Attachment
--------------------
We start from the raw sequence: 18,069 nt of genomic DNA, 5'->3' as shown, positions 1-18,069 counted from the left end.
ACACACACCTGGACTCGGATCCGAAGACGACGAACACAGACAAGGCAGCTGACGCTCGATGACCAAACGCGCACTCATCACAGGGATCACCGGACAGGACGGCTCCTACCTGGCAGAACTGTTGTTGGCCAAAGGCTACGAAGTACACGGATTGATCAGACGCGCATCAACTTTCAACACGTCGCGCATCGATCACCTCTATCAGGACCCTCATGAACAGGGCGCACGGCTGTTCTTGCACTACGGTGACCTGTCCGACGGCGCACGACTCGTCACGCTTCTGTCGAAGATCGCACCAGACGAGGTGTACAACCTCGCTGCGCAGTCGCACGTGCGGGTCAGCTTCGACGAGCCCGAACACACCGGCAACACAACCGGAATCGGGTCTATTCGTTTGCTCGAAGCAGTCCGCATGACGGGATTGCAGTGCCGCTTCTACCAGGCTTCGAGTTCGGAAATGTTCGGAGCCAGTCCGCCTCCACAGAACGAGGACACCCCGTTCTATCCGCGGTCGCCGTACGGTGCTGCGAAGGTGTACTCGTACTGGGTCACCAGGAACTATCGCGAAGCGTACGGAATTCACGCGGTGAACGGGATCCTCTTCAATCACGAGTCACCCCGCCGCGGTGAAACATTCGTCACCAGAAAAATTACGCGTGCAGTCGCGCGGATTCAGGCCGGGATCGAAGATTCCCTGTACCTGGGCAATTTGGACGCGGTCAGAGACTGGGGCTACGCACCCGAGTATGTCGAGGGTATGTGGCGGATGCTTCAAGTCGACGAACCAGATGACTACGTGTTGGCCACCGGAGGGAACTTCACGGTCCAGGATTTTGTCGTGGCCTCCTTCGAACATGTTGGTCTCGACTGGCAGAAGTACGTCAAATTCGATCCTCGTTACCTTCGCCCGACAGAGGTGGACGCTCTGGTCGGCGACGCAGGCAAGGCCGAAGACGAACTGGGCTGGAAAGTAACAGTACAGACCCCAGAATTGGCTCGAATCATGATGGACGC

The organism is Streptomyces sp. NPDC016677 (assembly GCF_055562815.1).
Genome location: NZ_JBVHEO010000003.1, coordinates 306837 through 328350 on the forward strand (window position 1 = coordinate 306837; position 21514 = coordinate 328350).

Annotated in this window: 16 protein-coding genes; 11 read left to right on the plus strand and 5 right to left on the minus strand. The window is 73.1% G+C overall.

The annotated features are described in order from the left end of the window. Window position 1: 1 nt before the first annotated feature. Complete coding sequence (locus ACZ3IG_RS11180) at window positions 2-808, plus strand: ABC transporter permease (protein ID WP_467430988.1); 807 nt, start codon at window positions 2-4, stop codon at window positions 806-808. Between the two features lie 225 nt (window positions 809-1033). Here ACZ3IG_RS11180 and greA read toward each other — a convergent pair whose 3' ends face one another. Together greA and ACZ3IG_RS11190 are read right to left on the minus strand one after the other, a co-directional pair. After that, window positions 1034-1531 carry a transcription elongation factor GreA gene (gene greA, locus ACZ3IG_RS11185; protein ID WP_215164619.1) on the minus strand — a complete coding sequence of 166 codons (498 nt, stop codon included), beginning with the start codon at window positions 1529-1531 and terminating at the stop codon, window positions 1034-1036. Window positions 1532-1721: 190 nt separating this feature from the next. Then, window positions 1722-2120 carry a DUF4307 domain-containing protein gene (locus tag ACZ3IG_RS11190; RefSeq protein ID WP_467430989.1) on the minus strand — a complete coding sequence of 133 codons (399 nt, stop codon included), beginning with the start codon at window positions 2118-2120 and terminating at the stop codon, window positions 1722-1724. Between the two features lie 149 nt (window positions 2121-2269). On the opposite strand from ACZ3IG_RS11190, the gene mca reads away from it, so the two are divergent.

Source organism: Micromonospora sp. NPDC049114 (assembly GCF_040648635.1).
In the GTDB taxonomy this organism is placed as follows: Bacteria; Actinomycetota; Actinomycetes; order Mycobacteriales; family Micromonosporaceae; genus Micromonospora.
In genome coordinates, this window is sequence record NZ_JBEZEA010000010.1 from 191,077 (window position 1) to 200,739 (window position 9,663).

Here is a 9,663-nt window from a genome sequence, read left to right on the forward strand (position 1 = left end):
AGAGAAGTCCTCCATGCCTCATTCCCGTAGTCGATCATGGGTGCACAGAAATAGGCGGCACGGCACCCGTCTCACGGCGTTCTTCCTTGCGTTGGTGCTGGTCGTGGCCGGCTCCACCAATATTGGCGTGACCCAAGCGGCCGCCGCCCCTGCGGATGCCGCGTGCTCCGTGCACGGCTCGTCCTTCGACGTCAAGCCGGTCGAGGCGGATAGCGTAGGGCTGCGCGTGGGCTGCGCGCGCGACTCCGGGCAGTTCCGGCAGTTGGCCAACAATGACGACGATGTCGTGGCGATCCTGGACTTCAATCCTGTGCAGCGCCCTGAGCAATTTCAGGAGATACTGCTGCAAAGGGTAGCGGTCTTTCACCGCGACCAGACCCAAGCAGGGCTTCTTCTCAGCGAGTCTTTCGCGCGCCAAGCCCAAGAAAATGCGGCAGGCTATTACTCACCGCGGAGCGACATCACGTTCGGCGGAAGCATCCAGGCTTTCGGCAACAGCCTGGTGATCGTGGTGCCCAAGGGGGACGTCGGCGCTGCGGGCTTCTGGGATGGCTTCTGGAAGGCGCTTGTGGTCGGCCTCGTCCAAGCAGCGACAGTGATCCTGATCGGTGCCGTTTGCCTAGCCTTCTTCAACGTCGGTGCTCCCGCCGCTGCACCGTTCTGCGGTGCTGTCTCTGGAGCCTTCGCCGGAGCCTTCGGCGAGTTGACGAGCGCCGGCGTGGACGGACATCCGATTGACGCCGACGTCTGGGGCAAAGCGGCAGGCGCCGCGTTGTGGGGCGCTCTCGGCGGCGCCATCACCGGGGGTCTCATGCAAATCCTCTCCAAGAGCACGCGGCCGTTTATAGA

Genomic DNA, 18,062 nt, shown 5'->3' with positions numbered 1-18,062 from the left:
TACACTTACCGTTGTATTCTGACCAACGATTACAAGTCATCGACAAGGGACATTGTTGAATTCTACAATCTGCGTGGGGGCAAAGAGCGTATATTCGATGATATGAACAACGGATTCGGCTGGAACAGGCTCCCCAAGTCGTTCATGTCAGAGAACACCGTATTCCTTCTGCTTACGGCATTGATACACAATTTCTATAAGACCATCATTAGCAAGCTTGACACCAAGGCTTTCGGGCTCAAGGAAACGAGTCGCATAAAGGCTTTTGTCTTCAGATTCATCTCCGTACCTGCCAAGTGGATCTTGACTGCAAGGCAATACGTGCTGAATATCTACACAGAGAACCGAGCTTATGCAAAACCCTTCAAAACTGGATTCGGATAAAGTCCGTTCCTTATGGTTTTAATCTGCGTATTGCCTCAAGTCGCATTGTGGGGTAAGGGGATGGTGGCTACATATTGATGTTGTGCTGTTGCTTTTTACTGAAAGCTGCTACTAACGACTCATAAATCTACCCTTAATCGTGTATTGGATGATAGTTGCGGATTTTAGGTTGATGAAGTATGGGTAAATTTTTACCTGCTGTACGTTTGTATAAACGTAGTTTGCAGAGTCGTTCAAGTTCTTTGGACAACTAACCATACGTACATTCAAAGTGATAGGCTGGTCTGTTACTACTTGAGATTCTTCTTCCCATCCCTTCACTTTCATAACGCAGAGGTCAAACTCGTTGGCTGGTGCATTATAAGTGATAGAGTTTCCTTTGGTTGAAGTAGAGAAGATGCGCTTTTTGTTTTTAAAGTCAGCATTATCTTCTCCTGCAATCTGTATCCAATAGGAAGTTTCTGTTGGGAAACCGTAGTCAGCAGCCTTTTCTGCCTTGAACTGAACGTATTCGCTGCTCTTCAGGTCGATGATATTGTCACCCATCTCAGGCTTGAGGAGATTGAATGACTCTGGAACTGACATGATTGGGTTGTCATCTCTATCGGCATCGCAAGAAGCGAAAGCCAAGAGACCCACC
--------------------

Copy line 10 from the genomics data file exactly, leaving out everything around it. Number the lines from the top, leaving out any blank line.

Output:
Here is a 9,663-nt window from a genome sequence, read left to right on the forward strand (position 1 = left end):